Share your favorites on Show & Tell

VIRGINIA FOUCHE BOLTON

In Posters and Prints > Prints > Show & Tell.
All items84766 of 93921VIRGINIA FOUCHE BOLTONmystery scissors
1
Love it
1
Like it

vanskyock24vanskyock24 likes this.
Savoychina1Savoychina1 loves this.
Add to collection

Please create an account, or Log in here

If you don't have an account, create one here.


Create a Show & TellReport as inappropriate



Posted 3 years ago

Email

Savoychina1
(644 items)

CHARLESTON MARKET - SATURDAY MORNING
STONE LITHOGRAPH 12/17

Virginia Fouche Bolton (1929 - 2004) was born in Hartsville, SC and moved to Charleston when she was 14. She received her art degree from Winthrop College and began her teaching career at St. John the Baptist Cathedral School, later teaching at Moultrie, Wando and Bishop England High Schools. She was loved by her students who continuously won art awards throughout South Carolina, many of them developing careers on their own as artists and teachers.
During her teaching career, she began to paint professionally and in 1976 , she and her husband Don opened an art gallery to showcase her work on Meeting Street in Charleston. As one of Charleston’s finest artists, her ability to capture the unique throb of the city and some of its citizens won her acclaim. She created paintings with a flow of diffused translucent light. Her sensitive and colorful renditions of cityscapes and flower women have long been favorites of people who visited the city. In 1972, she was the recipient of the Charleston Scientific and Cultural Educational Fund Award, which allowed her to spend two months in Greece to paint. She continued to win numerous local and national awards and was accepted in to the Southern Watercolor Society. In 1981 she received a Masters in Art Teaching degree from Rhode Island School of Design.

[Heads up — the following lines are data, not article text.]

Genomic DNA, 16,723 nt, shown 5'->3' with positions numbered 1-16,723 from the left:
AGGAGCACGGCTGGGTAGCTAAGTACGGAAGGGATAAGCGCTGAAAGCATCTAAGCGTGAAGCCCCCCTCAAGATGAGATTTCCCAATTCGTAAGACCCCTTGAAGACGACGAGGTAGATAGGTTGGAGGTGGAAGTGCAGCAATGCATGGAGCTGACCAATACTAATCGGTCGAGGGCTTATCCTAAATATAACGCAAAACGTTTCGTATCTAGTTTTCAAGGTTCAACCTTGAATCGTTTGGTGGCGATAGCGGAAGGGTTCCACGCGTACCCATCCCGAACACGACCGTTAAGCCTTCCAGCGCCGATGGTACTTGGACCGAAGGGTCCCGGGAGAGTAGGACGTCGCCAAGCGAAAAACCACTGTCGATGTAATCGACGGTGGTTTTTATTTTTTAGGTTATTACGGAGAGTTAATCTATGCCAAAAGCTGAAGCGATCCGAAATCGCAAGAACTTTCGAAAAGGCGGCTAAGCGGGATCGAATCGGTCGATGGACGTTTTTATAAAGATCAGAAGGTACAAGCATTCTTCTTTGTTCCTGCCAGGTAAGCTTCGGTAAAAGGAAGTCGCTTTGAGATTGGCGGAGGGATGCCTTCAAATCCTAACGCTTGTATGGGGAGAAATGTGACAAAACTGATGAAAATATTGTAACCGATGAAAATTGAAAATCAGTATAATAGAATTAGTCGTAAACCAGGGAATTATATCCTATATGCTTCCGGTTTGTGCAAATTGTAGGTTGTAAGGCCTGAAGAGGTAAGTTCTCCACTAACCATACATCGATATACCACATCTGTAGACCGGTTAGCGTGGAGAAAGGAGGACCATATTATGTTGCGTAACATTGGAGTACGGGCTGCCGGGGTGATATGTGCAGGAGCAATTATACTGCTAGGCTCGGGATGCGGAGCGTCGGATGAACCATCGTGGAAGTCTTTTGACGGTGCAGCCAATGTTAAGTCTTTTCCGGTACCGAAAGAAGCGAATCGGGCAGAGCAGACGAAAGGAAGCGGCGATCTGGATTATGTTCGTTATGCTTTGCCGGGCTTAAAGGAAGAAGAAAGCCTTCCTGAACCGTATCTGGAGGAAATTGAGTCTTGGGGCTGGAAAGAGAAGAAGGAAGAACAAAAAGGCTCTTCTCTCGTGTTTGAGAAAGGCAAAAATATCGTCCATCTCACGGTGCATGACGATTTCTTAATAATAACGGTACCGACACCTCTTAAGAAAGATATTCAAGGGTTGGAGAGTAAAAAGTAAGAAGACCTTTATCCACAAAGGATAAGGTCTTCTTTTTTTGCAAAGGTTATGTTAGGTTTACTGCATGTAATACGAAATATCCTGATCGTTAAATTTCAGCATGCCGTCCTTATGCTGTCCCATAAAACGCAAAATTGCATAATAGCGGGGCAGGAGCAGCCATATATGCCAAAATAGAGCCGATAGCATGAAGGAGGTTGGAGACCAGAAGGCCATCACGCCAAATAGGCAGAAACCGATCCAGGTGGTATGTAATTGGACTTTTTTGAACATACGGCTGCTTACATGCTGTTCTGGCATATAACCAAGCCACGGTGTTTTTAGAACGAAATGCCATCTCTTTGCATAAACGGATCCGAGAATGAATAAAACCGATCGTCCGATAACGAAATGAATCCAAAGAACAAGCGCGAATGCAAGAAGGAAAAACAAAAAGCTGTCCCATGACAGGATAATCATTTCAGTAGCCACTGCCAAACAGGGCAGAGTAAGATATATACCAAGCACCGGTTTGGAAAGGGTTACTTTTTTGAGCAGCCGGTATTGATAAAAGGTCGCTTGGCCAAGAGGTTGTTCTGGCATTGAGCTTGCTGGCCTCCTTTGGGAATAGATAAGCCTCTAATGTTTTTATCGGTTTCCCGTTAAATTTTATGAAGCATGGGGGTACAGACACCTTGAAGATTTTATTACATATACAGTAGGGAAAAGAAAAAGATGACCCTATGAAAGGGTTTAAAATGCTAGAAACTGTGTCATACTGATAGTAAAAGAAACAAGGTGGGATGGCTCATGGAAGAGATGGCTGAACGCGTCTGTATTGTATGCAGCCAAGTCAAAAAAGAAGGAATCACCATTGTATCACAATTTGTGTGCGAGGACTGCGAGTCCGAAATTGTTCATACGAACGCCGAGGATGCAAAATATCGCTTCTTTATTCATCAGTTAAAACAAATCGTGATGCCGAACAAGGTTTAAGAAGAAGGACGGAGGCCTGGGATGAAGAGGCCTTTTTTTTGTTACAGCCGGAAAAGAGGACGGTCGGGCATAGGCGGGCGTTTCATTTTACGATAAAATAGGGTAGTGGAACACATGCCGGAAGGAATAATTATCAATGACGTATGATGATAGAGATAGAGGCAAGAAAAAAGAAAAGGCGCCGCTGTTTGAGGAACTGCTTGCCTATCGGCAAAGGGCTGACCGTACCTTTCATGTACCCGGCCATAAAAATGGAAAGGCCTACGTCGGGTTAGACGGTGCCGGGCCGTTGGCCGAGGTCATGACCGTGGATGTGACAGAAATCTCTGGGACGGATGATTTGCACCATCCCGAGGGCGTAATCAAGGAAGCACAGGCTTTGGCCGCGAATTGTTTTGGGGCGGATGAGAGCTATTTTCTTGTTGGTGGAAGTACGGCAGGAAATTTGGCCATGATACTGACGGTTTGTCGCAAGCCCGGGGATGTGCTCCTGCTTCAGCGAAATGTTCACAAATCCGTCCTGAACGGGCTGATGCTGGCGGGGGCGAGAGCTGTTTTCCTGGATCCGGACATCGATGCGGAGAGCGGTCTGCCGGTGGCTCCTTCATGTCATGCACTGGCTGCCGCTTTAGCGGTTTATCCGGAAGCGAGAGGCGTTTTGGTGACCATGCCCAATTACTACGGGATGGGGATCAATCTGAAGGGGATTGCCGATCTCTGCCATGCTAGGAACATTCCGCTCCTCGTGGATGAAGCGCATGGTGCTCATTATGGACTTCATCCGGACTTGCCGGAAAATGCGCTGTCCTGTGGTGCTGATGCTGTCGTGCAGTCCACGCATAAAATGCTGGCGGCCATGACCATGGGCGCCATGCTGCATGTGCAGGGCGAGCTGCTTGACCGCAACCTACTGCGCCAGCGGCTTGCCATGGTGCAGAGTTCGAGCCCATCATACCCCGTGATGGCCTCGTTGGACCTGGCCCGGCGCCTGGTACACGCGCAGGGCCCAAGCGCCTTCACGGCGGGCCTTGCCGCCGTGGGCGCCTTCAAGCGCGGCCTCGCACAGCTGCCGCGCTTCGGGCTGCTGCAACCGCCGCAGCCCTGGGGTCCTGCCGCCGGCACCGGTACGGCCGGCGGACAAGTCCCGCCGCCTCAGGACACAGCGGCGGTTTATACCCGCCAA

Mrs. Bolton and her husband moved to Edisto Island in 1981 and it is there that she found so much inspiration for her painting. The marshes, woods and beaches were her daily stomping grounds and she befriended many of the local people who became subjects for so many of her paintings. Painted with compelling compassion, these were faces mellowed by a lifetime of bittersweet experience. Although she is mostly remembered for her passionate teaching style and her ability as an artist, those closest to her knew that her religion ( her devotion to God and Christ) was what she cherished most and was the foundation of her life. As a personal remembrance of her love, she began signing all her paintings with a small cross in front of her name. “I hope that everything I do glorifies His name."

Want to post a comment?

Create an account or login in order to post a comment.